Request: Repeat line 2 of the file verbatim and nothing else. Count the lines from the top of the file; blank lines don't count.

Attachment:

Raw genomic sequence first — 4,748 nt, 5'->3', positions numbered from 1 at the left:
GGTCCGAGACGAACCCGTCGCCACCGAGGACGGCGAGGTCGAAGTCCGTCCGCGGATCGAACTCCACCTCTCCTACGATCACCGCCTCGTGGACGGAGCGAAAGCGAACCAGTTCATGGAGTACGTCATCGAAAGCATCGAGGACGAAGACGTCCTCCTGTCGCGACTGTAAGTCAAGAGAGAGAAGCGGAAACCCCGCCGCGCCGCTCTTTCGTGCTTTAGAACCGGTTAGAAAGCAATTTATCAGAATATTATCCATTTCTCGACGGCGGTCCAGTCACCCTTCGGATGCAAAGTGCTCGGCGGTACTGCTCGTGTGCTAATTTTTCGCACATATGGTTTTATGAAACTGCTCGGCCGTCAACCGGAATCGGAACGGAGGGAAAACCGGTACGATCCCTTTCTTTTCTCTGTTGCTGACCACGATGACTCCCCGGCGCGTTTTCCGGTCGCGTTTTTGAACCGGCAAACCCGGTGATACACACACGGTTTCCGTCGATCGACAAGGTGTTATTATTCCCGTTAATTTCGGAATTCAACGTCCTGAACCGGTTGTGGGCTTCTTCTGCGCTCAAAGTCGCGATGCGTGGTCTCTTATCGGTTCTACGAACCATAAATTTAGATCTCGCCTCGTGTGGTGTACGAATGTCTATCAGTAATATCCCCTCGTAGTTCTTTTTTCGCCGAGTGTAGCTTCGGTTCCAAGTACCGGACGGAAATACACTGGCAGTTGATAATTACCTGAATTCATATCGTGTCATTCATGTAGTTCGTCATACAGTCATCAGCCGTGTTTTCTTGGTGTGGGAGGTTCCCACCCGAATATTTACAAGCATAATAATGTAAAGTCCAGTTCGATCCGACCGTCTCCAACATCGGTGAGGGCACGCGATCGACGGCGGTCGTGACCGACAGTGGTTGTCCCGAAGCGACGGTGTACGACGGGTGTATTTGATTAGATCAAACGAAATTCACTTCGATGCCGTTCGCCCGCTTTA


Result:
GGTCCGAGACGAACCCGTCGCCACCGAGGACGGCGAGGTCGAAGTCCGTCCGCGGATCGAACTCCACCTCTCCTACGATCACCGCCTCGTGGACGGAGCGAAAGCGAACCAGTTCATGGAGTACGTCATCGAAAGCATCGAGGACGAAGACGTCCTCCTGTCGCGACTGTAAGTCAAGAGAGAGAAGCGGAAACCCCGCCGCGCCGCTCTTTCGTGCTTTAGAACCGGTTAGAAAGCAATTTATCAGAATATTATCCATTTCTCGACGGCGGTCCAGTCACCCTTCGGATGCAAAGTGCTCGGCGGTACTGCTCGTGTGCTAATTTTTCGCACATATGGTTTTATGAAACTGCTCGGCCGTCAACCGGAATCGGAACGGAGGGAAAACCGGTACGATCCCTTTCTTTTCTCTGTTGCTGACCACGATGACTCCCCGGCGCGTTTTCCGGTCGCGTTTTTGAACCGGCAAACCCGGTGATACACACACGGTTTCCGTCGATCGACAAGGTGTTATTATTCCCGTTAATTTCGGAATTCAACGTCCTGAACCGGTTGTGGGCTTCTTCTGCGCTCAAAGTCGCGATGCGTGGTCTCTTATCGGTTCTACGAACCATAAATTTAGATCTCGCCTCGTGTGGTGTACGAATGTCTATCAGTAATATCCCCTCGTAGTTCTTTTTTCGCCGAGTGTAGCTTCGGTTCCAAGTACCGGACGGAAATACACTGGCAGTTGATAATTACCTGAATTCATATCGTGTCATTCATGTAGTTCGTCATACAGTCATCAGCCGTGTTTTCTTGGTGTGGGAGGTTCCCACCCGAATATTTACAAGCATAATAATGTAAAGTCCAGTTCGATCCGACCGTCTCCAACATCGGTGAGGGCACGCGATCGACGGCGGTCGTGACCGACAGTGGTTGTCCCGAAGCGACGGTGTACGACGGGTGTATTTGATTAGATCAAACGAAATTCACTTCGATGCCGTTCGCCCGCTTTA